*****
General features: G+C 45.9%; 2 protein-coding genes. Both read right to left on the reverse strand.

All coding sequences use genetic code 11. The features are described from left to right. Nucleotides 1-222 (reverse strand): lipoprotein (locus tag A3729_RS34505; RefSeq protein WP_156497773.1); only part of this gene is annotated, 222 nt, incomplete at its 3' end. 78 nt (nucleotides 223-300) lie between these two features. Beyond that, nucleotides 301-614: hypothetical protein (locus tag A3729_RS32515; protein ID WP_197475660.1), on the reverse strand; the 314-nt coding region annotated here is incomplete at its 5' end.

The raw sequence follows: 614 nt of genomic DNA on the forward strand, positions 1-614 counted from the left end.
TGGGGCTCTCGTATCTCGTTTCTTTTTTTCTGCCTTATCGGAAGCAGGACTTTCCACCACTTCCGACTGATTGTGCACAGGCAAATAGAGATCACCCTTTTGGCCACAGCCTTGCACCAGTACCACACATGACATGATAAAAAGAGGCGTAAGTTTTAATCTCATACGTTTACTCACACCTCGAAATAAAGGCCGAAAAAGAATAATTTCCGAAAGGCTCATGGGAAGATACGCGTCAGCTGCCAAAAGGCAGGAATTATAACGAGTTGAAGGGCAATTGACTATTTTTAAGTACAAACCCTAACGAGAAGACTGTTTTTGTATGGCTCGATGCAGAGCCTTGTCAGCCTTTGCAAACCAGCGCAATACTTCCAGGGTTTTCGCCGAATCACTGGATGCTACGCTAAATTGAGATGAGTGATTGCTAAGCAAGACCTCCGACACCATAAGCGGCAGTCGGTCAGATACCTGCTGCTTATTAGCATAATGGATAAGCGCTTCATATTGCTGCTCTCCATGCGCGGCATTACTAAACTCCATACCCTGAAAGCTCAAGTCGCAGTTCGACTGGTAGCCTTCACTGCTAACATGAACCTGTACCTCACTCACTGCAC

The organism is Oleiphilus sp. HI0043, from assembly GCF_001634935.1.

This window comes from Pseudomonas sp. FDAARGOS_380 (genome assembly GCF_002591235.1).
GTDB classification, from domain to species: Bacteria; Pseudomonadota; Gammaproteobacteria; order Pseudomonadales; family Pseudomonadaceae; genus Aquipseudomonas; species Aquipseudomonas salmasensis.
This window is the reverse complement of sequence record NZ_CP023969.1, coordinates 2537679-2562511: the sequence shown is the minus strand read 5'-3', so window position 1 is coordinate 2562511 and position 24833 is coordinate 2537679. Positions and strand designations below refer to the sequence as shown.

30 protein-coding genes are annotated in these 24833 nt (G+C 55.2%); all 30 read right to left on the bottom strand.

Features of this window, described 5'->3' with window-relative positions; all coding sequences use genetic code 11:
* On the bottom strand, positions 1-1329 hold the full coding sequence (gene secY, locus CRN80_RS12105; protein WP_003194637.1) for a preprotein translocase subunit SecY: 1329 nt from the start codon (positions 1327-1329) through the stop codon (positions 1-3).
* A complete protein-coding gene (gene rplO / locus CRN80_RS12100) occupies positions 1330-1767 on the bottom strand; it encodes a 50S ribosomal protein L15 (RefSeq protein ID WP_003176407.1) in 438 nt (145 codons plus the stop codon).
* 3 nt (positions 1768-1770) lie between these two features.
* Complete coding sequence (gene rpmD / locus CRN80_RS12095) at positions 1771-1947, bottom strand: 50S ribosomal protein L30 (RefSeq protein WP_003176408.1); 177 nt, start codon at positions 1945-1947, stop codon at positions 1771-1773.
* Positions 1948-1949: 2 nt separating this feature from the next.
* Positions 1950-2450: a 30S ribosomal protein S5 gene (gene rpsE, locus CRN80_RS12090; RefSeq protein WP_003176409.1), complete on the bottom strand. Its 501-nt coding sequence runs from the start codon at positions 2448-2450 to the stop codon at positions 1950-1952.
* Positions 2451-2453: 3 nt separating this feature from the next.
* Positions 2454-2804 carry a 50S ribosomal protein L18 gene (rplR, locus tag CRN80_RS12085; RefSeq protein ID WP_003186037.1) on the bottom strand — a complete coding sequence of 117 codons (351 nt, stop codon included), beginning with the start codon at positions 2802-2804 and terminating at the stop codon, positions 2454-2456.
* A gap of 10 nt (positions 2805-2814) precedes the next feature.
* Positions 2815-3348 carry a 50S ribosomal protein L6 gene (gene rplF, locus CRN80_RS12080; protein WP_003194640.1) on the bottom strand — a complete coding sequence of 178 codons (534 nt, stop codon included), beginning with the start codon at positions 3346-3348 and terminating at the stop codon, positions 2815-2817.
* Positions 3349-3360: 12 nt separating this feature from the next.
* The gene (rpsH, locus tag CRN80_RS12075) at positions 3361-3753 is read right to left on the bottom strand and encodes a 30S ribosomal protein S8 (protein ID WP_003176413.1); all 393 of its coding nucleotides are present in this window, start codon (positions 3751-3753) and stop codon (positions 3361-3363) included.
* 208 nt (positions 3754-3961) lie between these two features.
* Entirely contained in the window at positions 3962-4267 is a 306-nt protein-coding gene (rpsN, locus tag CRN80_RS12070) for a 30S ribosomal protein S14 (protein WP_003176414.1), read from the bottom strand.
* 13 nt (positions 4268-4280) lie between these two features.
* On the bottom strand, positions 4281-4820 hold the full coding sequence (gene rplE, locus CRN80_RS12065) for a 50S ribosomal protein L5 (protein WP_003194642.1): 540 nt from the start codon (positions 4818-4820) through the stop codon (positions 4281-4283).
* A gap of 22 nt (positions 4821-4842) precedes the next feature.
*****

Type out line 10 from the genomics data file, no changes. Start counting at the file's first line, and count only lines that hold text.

Features of this window, described 5'->3' with window-relative positions; all coding sequences use genetic code 11: